- Publish Date: February 20, 2018
- Format: Trade Paperback
- Category: Architecture - Design, Drafting, Drawing & Presentation
- Publisher: Marsilio
- Trim Size: 7-7/8 x 9-7/8
- Pages: 288
- US Price: $40.00
- CDN Price: $55.00
- ISBN: 978-88-317-2674-0
"Drawing After Architecture is an important and immensely readable book about Renaissance drawings and major works of architecture. Yerkes shows how drawings carry information––at times supplanting the evidence of the buildings, at times providing lost evidence about them. She reads the anonymous with the same care as the famous. The result is new information about buildings we thought we knew and original insights into drawings, many of which have long been studied by architectural historians. Drawing After Architecture is a bold approach to architecture and architectural drawing that should be required reading for architectural historians and for anyone interested in architectural representation. It brings new insights to familiar subjects and, like the best of studies, sends one back to one’s own work alert to new possibilities and alternatives."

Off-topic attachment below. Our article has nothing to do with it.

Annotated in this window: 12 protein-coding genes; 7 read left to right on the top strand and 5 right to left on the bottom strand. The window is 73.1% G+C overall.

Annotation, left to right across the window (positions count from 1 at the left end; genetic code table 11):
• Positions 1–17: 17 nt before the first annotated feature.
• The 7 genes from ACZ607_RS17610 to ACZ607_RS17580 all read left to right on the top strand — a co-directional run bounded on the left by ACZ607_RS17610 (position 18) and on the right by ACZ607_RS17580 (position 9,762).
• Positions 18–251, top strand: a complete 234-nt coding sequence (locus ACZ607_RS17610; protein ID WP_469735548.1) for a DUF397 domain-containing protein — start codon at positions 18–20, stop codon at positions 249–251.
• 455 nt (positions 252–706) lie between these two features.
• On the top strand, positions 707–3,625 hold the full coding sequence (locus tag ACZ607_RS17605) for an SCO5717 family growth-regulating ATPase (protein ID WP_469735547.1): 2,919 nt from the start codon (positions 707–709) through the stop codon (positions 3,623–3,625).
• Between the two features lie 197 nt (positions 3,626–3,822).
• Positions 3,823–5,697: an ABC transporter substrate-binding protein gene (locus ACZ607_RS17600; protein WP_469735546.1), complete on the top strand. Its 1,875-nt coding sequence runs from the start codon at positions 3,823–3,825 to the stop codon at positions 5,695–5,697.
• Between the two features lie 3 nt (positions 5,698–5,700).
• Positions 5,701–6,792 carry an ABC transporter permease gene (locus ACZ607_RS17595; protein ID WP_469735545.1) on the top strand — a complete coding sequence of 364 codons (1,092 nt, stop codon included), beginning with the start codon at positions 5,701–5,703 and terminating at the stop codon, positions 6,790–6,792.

—Nicholas Adams, Mary Conover Mellon Professor, Vassar College
"In this compelling book, Carolyn Yerkes transforms copies of architectural drawings into something profoundly original. Taking as her subject the work of anonymous draftsmen, she demonstrates how the sheets they produced are at once unique and replicas. Through her lively investigations of drawings, she takes us from the building site, to the drafting table, to the pages of early books. What emerges is a compelling narrative about precision, doubt, and the nature of evidence in the early modern world."
—Heather Hyde Minor, Professor, University of Notre Dame
"Drawing after Architecture makes an outstanding contribution to the history of Renaissance architecture. It sheds valuable new light on the role and function of architectural drawings, their relation to one another, to models lost and surviving, and to Michelangelo’s executed buildings. The book also illuminates the history of the profession and the historiography of Renaissance architecture."
—John Pinto, Howard Crosby Butler Memorial Professor Emeritus, Princeton University